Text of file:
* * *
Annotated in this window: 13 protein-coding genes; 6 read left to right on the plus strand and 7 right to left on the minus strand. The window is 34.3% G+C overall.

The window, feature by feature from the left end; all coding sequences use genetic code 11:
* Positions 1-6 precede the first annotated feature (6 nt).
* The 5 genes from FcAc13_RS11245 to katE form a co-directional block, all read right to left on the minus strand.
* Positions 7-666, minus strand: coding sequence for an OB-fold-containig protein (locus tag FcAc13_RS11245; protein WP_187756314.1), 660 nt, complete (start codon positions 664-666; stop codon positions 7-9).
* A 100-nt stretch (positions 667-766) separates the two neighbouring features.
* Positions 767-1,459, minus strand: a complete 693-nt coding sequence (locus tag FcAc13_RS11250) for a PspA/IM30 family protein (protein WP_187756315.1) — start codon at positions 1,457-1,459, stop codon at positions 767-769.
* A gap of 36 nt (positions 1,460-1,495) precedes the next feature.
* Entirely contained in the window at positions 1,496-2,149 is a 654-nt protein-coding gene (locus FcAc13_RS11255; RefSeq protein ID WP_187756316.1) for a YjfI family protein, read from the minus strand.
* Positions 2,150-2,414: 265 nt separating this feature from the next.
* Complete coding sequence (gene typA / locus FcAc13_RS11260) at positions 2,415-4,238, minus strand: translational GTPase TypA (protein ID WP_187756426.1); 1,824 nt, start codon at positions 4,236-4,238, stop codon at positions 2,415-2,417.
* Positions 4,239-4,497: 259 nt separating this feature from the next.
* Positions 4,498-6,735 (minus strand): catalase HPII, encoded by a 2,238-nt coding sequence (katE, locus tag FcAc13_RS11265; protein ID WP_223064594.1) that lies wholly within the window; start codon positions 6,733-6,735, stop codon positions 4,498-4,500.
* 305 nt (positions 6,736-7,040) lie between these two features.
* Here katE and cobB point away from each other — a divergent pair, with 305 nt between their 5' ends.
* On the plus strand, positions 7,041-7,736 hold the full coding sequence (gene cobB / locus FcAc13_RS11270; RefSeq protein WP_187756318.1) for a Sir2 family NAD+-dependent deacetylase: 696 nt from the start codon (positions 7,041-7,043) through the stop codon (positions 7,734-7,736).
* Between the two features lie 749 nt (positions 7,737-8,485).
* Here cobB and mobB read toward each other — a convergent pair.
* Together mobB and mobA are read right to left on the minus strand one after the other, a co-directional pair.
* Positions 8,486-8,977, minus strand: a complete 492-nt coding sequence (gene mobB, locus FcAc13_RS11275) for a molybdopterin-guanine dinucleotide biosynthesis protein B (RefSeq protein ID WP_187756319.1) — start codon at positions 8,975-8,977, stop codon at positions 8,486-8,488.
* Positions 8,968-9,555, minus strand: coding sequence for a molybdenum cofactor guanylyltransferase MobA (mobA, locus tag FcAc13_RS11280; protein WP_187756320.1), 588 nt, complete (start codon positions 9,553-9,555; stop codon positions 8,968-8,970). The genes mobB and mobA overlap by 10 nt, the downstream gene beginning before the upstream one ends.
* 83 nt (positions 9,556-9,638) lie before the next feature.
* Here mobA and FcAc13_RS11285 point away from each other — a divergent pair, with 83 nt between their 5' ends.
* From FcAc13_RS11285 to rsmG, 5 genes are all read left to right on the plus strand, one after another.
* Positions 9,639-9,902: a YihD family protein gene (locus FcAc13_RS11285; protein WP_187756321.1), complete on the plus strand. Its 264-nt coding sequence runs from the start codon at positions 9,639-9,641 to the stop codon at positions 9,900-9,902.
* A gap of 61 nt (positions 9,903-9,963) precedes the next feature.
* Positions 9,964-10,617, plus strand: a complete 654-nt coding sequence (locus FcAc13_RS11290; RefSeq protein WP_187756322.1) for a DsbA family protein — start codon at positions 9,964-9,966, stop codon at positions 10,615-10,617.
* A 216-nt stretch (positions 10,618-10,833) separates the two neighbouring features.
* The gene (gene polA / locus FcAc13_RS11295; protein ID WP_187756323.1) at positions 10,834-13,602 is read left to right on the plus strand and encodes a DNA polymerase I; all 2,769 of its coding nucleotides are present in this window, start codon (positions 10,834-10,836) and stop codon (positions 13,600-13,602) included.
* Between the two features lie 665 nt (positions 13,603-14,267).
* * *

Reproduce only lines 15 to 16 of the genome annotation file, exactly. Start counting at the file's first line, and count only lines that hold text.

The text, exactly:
* Here katE and cobB point away from each other — a divergent pair, with 305 nt between their 5' ends.
* On the plus strand, positions 7,041-7,736 hold the full coding sequence (gene cobB / locus FcAc13_RS11270; RefSeq protein WP_187756318.1) for a Sir2 family NAD+-dependent deacetylase: 696 nt from the start codon (positions 7,041-7,043) through the stop codon (positions 7,734-7,736).